Stories about Education from August, 2007
Egypt: Complaining for Change
Something I love about Egyptian blogs is our tendency to complain. Firstly because we're Egyptian and its our nature and secondly because we have so much to complain about. Among our complaints this week: international scandals, intellectual persecution, the Egyptian Legal system (or lack thereof), the question of beauty and as usual, religious persecution rounding out the group, writes D.B. Shobrawy.
Barbados, Cuba, Venezuela: Literacy and Health Care
Individuality1977 weighs in on literacy and health care in Cuba and Venezuela.
Mauritania : Ignorance and Tradition
Beauty is in the eye of the beholder. Generously endowed women are favored in Mauritania. The fatter the woman, the more beautiful she is thought to be. Being big is also a sign of wealth and the search for beauty and signs of exterior wealth leads to some unorthodox methods...
Singapore: Unlikely Allies
Little Bridge finds African students taking the side of Chinese students in a campus fight with Mongolian students.
Iran:Crackdown on Professors
Kamangir says according to a new law, all state-run universities are obliged to report any trip their faculty members go to outside the country. The trips have to be reported whether or not they are sabbatical or personal and for pleasure.
Lebanon: Uproar at School in NY named after Khalil Gibran
Beirut Spring writes about an uproar surrounding a newly established public school in Brooklyn (NY), that is named after the Lebanese/Arab writer and poet Gibran Khalil Gibran. The school teaches many of its material in Arabic and has some courses on “Arab Culture”. Jewish groups demonstrated and condemned the opening...
Sri Lanka: Education and Nationalist Doctrine
Greenhornet.lk on why nationalist indoctrination should be removed from school syllabi.
Africa: Using ICT to promote culture
Using ICT to promote culture: “This can however only be achieved by using the ICT infrastructure as a tool in promoting science and technology education, enhancing our culture by producing local digital content and nurturing home-grown ideas.”
Arabeyes: Just a Pretty Face
Miss South Carolina's response in the Miss USA Pageant to a question on why a fifth of US students couldn't locate their country on the map was the butt of jokes on Middle Eastern blogs today. Here's a quick review of what some bloggers had to say about her ramblings.
Trinidad & Tobago: Ten Things…
Club Soda and Salt makes ten observations about Trinidad.
“The very worst thing to do is to pretend that no language difference exists, and to proceed as if you are being fully understood”: Francis Wade examines the language barriers that exist in Jamaica.
India: Reverse Brain Drain from America?
The Indian Ex-President Abdul Kalam was one of the many Indian scientists who stayed back and wanted this reverse brain drain. The media in the recent days has been playing a major role in bringing to light that not only is there reverse brain drain, but foreign students now want...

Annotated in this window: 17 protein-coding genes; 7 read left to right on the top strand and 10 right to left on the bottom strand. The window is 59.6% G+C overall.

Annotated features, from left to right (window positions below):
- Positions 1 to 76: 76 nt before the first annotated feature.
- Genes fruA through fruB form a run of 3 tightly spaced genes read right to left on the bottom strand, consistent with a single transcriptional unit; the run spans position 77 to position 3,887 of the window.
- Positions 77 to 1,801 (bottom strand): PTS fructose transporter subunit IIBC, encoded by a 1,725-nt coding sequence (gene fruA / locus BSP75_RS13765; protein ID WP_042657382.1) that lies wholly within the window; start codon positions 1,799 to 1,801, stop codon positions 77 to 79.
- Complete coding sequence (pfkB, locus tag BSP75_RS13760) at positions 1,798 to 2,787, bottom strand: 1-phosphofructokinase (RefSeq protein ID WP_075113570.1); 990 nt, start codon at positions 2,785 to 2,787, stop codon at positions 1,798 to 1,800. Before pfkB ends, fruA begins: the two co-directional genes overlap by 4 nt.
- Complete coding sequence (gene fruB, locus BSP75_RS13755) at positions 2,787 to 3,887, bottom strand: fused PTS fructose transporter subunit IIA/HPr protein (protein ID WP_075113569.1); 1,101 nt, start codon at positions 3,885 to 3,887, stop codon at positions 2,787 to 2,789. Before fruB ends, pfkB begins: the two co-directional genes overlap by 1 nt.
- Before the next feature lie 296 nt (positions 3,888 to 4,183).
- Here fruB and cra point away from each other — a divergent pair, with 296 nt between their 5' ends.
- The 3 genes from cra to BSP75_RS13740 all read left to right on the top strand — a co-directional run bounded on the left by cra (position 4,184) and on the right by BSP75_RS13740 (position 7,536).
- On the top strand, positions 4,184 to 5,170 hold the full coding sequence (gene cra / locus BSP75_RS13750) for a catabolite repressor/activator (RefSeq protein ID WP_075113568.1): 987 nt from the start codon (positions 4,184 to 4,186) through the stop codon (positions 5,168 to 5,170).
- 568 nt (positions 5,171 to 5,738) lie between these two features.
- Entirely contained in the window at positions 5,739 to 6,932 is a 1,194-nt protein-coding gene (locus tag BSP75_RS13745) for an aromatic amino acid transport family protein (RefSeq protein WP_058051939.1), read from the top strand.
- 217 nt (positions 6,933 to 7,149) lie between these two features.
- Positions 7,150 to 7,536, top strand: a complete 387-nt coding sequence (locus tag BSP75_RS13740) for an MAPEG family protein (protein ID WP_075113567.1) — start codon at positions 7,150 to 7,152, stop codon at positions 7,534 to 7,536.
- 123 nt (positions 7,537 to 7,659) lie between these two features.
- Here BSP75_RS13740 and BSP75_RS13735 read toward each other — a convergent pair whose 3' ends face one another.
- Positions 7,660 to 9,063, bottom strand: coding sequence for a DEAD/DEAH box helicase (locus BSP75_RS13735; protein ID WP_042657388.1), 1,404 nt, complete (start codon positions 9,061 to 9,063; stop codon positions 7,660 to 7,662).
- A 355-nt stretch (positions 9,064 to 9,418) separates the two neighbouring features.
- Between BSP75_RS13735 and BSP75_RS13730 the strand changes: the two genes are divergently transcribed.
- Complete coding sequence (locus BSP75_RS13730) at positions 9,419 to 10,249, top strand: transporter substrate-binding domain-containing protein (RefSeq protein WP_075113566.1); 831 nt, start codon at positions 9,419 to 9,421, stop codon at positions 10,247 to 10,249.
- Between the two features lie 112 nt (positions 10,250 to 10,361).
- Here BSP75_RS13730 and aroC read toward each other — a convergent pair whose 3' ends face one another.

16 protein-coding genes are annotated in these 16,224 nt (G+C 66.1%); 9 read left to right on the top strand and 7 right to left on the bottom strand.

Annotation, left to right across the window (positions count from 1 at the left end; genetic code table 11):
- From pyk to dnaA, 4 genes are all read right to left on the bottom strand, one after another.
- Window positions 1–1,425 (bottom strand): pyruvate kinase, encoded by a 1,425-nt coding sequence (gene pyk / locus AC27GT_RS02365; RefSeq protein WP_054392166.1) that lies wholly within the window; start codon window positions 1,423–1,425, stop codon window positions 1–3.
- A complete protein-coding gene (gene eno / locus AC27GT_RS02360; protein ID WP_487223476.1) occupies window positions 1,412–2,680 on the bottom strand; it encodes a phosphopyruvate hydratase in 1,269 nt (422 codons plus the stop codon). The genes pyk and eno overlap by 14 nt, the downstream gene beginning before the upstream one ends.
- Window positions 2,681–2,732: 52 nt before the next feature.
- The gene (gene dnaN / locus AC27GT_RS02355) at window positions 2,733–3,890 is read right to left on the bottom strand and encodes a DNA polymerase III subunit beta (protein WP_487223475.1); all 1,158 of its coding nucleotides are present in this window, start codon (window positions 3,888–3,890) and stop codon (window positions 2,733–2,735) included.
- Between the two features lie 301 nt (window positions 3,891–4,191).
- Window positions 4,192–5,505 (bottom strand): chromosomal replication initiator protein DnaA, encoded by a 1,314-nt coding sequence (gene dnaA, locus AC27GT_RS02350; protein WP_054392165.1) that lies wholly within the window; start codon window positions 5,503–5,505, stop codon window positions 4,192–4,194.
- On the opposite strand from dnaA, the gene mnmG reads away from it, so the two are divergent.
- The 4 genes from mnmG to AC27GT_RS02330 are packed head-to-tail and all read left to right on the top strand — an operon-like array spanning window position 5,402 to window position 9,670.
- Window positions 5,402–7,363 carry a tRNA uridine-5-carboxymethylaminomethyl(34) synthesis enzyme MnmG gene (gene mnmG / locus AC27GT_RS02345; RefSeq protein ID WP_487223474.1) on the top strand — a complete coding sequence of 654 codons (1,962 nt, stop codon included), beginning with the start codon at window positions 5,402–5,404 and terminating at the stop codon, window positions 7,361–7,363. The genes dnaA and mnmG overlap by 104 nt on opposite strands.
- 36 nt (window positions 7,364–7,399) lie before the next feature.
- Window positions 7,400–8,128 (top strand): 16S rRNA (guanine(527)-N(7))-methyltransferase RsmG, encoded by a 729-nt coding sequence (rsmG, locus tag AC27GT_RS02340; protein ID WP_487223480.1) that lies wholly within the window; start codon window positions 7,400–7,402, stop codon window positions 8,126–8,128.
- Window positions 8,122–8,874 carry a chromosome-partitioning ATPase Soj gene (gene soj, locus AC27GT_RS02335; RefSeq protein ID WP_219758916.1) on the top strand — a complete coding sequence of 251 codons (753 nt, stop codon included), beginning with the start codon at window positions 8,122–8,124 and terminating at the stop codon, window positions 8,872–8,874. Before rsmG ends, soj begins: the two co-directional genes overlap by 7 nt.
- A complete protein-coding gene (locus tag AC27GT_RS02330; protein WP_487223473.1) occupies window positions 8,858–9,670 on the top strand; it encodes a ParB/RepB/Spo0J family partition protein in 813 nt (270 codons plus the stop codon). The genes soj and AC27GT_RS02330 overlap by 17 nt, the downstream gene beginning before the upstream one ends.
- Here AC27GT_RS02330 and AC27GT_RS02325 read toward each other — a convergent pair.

Gambia: The religion of sycophancy
A Gambia Professor, Ba Banutu Gomez, leaves the US and returns to Gambia, but…: “What gets under my skin though is the tendency of African intellectuals returning home and all of a sudden converting to the religion of sycophancy to fit in the system.”
South Africa: Continuing education is working
The nonrequired writes about the success story that is continuing education in some African nations and how it can prevent the brain drain. Continuing education is paid for by companies and provided by local universities at an affordable cost. It has been succesfully implemented so far in countries such as...
Jordan: Laptop for Varsity Students
A plan to provide Jordanian university students with affordable laptops is finally being implemented, announces Ahmad Humeid from Jordan.
Trinidad & Tobago: A Case for Condoms
“The reality is that people are having sex, illicit or otherwise, with frightening proportions in our country being infected with HIV and other STIs.” Ramblings and Reason makes a case for educating youngsters about being sexually responsible.
Hong Kong: Nine-year-old Enters University
A nine-year old genus was accepted by the Baptist University of Hong Kong. Willsin thinks that it is ridiculous as the kid doesn't need to enter university to prove that he is a genus and university life in Hong Kong will kill his childhood fun (zh). Erynnyes feels that the...
Namibia: Digital tools for development
Gerard writes about LearnLink Project in Namibia: “I will simply start with LearnLink, especially their LearnLink Project: NAMIBIA that saw Ed's Net see the day of light.”
France: Light punishment for racist comments by a high-school teacher.
Titophe on his blog Racisme et Histoire is worried that the French National Board of Education only reprimanded a high-school teacher for racist comments directed at a student of African descent (Fr).
Iraqi Student in India
An American drama teacher in India writes about her encounter with a new Iraqi student, who hopes to stage a play.
Tanzania: Buy a calendar to support a school
Support the School of St. Jude in Arusha, Tanzania, by ordering their 2008 calendar: “A School of St Jude calendar is the perfect gift for that person for whom it is impossible to buy anything – Aunty Madge has enough Body Shop loofahs! And this is a great way to...